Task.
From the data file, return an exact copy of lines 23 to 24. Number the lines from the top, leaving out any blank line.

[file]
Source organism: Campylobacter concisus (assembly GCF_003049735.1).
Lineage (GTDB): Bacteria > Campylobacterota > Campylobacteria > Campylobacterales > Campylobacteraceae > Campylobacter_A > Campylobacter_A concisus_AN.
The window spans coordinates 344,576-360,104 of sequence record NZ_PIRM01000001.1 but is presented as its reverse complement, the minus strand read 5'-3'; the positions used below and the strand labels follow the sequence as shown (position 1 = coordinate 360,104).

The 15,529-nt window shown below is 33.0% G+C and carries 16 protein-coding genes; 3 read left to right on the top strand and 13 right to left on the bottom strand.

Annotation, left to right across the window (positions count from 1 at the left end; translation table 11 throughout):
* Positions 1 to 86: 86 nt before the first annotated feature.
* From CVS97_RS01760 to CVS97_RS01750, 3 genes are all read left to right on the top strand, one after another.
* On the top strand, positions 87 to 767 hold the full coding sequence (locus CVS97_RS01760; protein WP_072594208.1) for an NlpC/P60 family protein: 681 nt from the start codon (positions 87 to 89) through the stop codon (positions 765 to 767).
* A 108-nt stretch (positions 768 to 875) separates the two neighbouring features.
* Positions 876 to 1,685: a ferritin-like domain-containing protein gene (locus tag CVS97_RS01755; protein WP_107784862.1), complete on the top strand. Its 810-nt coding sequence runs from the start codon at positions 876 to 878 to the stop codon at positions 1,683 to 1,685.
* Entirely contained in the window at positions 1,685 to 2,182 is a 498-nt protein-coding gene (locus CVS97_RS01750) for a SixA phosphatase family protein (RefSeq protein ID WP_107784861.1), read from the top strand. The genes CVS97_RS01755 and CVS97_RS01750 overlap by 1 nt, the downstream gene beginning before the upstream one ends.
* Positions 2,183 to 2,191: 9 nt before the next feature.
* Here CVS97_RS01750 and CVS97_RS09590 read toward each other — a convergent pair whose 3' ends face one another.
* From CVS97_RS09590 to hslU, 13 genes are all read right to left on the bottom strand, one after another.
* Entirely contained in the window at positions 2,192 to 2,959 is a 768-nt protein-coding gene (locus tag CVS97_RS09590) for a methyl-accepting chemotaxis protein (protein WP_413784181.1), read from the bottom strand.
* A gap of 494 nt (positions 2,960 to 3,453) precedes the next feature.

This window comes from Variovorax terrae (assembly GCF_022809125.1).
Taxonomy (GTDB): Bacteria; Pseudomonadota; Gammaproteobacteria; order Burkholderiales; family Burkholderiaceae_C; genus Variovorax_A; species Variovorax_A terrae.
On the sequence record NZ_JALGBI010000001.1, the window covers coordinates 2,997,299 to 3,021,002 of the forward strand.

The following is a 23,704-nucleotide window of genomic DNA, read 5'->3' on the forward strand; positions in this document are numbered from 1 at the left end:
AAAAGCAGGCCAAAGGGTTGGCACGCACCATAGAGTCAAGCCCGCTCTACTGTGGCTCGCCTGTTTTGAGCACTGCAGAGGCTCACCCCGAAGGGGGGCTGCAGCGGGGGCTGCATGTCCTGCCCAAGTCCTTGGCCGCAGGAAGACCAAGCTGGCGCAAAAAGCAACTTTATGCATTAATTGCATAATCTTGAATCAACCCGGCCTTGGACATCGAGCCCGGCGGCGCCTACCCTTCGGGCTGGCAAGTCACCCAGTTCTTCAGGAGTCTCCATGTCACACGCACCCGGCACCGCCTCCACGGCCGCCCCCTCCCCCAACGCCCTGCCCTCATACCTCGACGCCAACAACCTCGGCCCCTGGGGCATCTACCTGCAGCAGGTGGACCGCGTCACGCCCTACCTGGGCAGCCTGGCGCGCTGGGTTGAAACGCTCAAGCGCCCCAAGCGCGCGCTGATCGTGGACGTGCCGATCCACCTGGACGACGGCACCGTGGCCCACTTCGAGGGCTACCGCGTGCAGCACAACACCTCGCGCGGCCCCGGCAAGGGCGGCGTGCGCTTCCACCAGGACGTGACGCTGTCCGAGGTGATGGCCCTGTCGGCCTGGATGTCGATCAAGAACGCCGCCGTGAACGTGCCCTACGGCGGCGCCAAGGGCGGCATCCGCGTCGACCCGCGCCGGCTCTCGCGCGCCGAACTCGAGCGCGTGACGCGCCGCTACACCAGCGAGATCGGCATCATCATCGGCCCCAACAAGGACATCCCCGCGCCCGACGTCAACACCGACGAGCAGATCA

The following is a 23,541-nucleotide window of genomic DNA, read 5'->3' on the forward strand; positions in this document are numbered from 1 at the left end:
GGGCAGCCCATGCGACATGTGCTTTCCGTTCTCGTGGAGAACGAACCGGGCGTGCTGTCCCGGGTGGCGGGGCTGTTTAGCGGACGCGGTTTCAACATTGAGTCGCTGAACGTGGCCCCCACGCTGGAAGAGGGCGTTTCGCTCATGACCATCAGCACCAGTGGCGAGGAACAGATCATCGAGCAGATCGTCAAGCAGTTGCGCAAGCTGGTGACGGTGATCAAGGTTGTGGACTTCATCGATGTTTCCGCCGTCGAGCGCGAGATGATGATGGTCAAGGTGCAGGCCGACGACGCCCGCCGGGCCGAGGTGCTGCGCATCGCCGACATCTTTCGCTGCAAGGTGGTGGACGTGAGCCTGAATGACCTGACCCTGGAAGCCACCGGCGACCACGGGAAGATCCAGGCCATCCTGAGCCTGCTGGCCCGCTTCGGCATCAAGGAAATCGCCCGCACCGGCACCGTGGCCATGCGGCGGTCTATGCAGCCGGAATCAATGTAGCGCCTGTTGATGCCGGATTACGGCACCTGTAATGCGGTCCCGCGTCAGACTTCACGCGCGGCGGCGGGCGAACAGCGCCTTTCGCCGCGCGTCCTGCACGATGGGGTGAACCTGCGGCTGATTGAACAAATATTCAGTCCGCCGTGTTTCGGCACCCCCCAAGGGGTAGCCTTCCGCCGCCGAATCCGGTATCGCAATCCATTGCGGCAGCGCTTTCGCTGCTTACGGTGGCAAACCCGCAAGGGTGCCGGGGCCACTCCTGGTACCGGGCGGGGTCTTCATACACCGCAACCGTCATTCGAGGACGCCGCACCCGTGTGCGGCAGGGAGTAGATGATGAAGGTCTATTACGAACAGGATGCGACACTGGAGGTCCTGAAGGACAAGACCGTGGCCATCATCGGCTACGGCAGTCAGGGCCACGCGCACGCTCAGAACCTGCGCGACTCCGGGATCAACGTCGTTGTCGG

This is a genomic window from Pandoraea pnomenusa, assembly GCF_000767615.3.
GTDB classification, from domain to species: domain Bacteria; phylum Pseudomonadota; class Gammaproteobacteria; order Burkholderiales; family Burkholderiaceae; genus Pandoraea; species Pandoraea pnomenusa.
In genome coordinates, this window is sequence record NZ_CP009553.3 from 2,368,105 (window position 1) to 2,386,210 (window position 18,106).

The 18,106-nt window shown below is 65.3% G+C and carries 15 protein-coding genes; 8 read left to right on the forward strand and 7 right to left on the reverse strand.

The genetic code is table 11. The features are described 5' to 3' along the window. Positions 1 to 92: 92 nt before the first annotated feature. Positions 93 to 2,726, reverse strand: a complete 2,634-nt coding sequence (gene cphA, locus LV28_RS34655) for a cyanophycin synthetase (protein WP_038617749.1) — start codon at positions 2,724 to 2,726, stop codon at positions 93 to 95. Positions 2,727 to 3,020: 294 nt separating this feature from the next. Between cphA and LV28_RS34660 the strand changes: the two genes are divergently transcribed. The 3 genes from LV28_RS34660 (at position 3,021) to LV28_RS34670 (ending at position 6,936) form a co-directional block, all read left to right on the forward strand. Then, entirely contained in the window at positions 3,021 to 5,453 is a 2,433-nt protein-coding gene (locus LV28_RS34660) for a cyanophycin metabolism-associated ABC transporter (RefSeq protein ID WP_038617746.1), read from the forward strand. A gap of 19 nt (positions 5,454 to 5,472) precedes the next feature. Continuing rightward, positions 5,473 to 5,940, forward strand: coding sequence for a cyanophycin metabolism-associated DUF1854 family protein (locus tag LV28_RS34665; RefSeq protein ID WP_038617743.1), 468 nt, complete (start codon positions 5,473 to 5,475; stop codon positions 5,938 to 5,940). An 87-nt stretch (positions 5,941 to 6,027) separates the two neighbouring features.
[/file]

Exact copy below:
GGGCAGCCCATGCGACATGTGCTTTCCGTTCTCGTGGAGAACGAACCGGGCGTGCTGTCCCGGGTGGCGGGGCTGTTTAGCGGACGCGGTTTCAACATTGAGTCGCTGAACGTGGCCCCCACGCTGGAAGAGGGCGTTTCGCTCATGACCATCAGCACCAGTGGCGAGGAACAGATCATCGAGCAGATCGTCAAGCAGTTGCGCAAGCTGGTGACGGTGATCAAGGTTGTGGACTTCATCGATGTTTCCGCCGTCGAGCGCGAGATGATGATGGTCAAGGTGCAGGCCGACGACGCCCGCCGGGCCGAGGTGCTGCGCATCGCCGACATCTTTCGCTGCAAGGTGGTGGACGTGAGCCTGAATGACCTGACCCTGGAAGCCACCGGCGACCACGGGAAGATCCAGGCCATCCTGAGCCTGCTGGCCCGCTTCGGCATCAAGGAAATCGCCCGCACCGGCACCGTGGCCATGCGGCGGTCTATGCAGCCGGAATCAATGTAGCGCCTGTTGATGCCGGATTACGGCACCTGTAATGCGGTCCCGCGTCAGACTTCACGCGCGGCGGCGGGCGAACAGCGCCTTTCGCCGCGCGTCCTGCACGATGGGGTGAACCTGCGGCTGATTGAACAAATATTCAGTCCGCCGTGTTTCGGCACCCCCCAAGGGGTAGCCTTCCGCCGCCGAATCCGGTATCGCAATCCATTGCGGCAGCGCTTTCGCTGCTTACGGTGGCAAACCCGCAAGGGTGCCGGGGCCACTCCTGGTACCGGGCGGGGTCTTCATACACCGCAACCGTCATTCGAGGACGCCGCACCCGTGTGCGGCAGGGAGTAGATGATGAAGGTCTATTACGAACAGGATGCGACACTGGAGGTCCTGAAGGACAAGACCGTGGCCATCATCGGCTACGGCAGTCAGGGCCACGCGCACGCTCAGAACCTGCGCGACTCCGGGATCAACGTCGTTGTCGG

This is a genomic window from Pandoraea pnomenusa, assembly GCF_000767615.3.